Expulsion, England’s Jewish Solution by Richard Huscroft

Expulsion, England’s Jewish Solution by Richard Huscroft is a book I picked for an assignment, but I think this is written in such a lovely way that it can be enjoyed by everybody with an interest in history. I read a few books on medieval history but not much was said about what happened to the English Jews, although they do play quite a significant role in both politics and economy, and by that I mean that they were pawns to use by the king to his advantage.

Expulsion, England’s Jewish Solution by Richard Huscroft

The author uses a lot of primary sources, dotted with histography and analysis, making the book a delight to read and very interesting. I don’t think it’s a widely known fact that Jews arrived in England with William the Conqueror and lived for 200 years before being expelled on the orders of Edward I. What happened in those 200 years was not linear at all, their situation had ups and downs. The whole period is covered in the book and at a bit over 150 pages, this is a good and short introduction into the subject.

I like how the situation is presented, a balanced look at different aspects, including religious, but also political, economic, and social. The amount of primary sources quoted throughout the book is great, offering such a fascinating look into history. At times it is an uncomfortable read, when Jews were massacred for their money for example, but it is part of history, worth knowing, worth understanding.

Expulsion, England’s Jewish Solution by Richard Huscroft

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My rating: 5/5 Stars
Would I recommend it: yes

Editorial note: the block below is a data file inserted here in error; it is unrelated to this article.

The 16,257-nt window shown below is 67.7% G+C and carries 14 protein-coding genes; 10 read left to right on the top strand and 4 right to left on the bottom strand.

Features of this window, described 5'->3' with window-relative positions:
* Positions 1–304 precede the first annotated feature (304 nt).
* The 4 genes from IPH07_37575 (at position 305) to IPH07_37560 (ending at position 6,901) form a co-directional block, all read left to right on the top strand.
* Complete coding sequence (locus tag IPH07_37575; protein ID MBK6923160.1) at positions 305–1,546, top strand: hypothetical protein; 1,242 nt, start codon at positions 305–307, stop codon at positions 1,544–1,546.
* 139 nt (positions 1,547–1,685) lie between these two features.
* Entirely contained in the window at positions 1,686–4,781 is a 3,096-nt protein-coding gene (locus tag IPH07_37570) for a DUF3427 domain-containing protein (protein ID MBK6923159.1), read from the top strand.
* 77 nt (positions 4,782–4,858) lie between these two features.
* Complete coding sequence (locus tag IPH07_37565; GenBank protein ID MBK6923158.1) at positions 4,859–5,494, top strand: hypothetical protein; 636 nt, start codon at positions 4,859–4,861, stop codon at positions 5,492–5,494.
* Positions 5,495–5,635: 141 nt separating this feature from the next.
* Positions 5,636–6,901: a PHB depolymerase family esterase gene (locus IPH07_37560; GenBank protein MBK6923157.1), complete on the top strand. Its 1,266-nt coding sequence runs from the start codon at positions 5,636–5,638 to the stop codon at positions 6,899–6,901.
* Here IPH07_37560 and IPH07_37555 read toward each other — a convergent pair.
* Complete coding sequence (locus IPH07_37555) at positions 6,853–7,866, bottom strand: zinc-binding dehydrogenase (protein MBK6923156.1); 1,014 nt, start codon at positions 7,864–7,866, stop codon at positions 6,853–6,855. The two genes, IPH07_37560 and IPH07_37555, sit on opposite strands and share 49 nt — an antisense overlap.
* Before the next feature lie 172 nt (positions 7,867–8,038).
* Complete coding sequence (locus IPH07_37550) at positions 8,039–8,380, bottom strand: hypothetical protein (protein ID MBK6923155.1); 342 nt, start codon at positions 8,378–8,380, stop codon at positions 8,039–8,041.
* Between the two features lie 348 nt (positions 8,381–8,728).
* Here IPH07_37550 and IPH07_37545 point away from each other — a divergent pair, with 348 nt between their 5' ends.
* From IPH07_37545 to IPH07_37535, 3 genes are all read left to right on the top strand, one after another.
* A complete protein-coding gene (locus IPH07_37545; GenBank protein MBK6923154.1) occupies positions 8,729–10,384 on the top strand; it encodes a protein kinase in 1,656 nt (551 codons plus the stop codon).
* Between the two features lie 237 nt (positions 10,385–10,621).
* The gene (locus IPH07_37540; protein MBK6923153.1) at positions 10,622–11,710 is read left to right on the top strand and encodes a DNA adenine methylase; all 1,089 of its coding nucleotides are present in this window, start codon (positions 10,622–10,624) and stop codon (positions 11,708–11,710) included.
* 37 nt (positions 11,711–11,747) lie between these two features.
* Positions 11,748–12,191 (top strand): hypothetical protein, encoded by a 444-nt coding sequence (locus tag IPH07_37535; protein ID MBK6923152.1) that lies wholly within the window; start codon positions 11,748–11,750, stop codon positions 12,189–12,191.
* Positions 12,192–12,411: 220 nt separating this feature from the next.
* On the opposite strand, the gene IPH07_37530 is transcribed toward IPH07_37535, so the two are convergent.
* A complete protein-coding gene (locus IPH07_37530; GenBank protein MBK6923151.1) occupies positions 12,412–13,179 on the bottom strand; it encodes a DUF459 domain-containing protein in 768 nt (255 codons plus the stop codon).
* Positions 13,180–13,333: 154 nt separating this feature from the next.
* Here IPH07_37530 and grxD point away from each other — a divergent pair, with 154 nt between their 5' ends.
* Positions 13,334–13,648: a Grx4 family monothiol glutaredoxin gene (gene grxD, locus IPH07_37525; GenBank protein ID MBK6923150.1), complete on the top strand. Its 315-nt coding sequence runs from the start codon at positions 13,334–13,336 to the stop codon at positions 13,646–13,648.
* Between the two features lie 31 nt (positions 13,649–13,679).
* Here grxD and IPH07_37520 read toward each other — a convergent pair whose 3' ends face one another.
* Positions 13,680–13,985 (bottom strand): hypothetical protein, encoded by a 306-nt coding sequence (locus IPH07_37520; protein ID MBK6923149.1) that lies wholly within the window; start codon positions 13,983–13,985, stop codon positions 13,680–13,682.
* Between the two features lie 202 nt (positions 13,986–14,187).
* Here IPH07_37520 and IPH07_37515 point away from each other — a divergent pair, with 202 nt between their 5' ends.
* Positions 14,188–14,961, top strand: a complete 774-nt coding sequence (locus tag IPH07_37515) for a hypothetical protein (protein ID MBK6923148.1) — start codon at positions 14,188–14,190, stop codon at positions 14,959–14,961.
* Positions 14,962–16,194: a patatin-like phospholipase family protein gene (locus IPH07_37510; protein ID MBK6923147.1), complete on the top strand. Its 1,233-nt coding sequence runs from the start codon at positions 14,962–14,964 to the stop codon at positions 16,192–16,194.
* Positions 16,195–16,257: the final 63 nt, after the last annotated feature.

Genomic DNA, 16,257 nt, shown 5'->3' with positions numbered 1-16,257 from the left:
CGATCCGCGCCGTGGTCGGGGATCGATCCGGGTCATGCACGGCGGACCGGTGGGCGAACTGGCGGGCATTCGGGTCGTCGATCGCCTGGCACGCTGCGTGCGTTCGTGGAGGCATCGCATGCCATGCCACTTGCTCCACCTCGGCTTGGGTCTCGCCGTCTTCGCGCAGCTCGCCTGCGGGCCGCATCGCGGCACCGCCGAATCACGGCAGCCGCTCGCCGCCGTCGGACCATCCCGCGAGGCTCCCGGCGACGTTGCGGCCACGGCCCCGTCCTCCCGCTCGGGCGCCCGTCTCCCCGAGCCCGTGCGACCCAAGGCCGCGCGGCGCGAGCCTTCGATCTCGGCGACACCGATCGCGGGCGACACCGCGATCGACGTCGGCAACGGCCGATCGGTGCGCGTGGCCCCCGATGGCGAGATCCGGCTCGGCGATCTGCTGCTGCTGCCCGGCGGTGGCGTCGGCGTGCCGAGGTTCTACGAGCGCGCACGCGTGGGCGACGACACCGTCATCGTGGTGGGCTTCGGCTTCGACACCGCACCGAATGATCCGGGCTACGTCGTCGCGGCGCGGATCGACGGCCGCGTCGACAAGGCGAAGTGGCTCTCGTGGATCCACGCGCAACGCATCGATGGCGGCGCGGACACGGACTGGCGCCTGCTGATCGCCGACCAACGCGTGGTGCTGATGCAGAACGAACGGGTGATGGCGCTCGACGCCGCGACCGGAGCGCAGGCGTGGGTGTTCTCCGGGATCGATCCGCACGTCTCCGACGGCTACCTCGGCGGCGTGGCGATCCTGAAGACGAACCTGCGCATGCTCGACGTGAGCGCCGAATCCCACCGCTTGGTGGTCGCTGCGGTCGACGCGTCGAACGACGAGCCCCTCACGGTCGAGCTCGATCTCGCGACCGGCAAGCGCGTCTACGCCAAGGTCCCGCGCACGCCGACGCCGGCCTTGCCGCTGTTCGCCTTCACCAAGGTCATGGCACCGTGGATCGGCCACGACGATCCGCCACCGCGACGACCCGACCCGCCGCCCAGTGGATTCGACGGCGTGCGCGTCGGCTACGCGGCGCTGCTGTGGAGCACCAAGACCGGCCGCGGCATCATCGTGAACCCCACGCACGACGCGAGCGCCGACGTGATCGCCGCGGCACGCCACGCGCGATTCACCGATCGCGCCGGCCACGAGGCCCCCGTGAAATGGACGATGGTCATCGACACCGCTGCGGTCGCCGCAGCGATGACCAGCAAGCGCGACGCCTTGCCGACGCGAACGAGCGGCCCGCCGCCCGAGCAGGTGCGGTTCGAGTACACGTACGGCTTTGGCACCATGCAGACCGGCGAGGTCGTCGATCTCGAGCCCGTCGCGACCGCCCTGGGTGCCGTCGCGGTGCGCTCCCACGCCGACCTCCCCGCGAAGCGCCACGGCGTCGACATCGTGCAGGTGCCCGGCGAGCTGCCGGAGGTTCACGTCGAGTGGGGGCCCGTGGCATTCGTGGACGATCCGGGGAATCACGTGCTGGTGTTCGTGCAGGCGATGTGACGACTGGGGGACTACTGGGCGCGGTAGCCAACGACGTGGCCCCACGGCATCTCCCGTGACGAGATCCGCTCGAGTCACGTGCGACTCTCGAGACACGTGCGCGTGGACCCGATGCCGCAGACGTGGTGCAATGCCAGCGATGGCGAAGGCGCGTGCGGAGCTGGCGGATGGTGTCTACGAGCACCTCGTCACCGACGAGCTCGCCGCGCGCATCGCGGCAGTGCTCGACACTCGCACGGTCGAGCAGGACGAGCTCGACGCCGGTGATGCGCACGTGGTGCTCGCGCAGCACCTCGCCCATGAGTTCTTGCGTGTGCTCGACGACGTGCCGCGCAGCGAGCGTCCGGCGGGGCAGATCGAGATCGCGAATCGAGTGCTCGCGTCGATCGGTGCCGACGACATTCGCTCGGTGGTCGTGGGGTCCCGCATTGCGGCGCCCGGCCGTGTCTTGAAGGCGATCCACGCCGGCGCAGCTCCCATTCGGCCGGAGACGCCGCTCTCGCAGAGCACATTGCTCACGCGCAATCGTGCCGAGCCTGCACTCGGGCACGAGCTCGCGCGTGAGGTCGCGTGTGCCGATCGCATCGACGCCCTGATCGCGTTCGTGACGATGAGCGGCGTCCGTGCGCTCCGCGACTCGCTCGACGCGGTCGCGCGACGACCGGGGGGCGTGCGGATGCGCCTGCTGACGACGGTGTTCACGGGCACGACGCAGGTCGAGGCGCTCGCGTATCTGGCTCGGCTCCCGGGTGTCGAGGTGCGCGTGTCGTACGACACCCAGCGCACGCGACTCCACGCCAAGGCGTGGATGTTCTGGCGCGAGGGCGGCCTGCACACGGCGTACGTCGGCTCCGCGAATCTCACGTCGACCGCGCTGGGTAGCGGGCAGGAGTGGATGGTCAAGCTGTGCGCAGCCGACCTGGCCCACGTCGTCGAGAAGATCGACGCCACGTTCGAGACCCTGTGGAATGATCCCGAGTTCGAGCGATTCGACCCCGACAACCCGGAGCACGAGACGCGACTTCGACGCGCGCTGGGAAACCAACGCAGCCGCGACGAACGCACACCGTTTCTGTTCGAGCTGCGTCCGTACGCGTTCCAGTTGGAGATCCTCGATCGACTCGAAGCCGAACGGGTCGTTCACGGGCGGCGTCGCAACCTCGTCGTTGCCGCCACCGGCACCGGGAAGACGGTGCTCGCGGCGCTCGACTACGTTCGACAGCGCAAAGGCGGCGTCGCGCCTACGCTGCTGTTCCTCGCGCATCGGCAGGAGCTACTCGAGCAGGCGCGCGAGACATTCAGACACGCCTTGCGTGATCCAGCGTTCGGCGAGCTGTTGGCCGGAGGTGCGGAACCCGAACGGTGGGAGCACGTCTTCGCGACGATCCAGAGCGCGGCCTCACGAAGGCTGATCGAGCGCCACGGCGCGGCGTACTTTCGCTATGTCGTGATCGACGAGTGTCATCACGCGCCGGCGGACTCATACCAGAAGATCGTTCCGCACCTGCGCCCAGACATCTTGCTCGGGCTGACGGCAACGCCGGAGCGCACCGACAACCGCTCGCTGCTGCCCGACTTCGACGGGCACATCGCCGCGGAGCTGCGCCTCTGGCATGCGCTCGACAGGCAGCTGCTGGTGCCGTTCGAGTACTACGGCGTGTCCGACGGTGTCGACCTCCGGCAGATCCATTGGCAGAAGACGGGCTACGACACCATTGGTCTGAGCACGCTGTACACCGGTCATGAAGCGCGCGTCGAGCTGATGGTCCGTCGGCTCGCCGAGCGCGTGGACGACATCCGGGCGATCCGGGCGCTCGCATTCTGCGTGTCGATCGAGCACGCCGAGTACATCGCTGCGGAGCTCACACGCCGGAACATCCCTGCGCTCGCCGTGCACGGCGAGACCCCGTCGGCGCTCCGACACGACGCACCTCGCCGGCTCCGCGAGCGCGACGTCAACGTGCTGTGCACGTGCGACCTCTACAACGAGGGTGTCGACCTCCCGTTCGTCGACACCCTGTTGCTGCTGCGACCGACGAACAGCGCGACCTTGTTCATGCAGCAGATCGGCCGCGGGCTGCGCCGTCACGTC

Published by: The History Press
Year it was published: 2006
Format: Paperback
Genre(s): Medieval history
Pages: 192

About the author: Richard Huscroft is a History Master at Westminster School, London. He graduated from Oxford University with a First in History and was awarded his PhD from King’s College London. His other books include Ruling England 1042-1217. He lives in London.
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6 thoughts on “Expulsion, England’s Jewish Solution by Richard Huscroft”

  • This sounds interesting. I know almost nothing about the history of Jews in Britain and wonder if maybe we airbrushed out our own mistreatment of them in history-writing in the decades following WW2, the period in which I was mostly learning history, as perhaps we began to pretend we’d always been more welcoming to them than we really were?

    • I am not sure if Jewish communities were established in Scotland or Wales. In England they were mostly in the south, with the exception of York, where it was one of the worst pogroms. I don’t think it was airbrushed, just not looked into it too much, as it is more a social history than a standard history as it was done before, with a focus only on monarchs and their circle and only on men.
      They had a grim situation in the rest of Europe too. Amazingly, in Medieval times, it was much better to be a Jew or Christian in the Islamic lands than the other way around.

  • What an interesting and little known topic for a book. I had no idea that Jews had lived in this country for so long, let alone been expelled by monarchy. I would definitely be following up on some of those primary sources too. Meantime I am going to start digging around online for myself, just to get a feel for what’s going on in the book. You really do unearth some great gems 🙂
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    • Yes, there were quite a few Jewish communities in England and the blood libel started from here, in 1144. Jews came from France after they were expelled from there and moved back when they were expelled from here. If you fancy a read, this is a very good book and it might be available at the library.

  • I know very little about the history of Jews in Great Britain, so I think this would be quite interesting. I’ve always felt the Jewish people have been the most persecuted race throughout history, so I’m not surprised things weren’t any better for them in Britain than elsewhere.
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    • I am doing a module on Medieval Europe, with a focus on religious minorities, and it is incredible how violent people were and how religion was not as central as I believed before starting the module. It is a fascinating topic. Before the module I didn’t know much about Jews in England, even though I read a few books on Medieval history.

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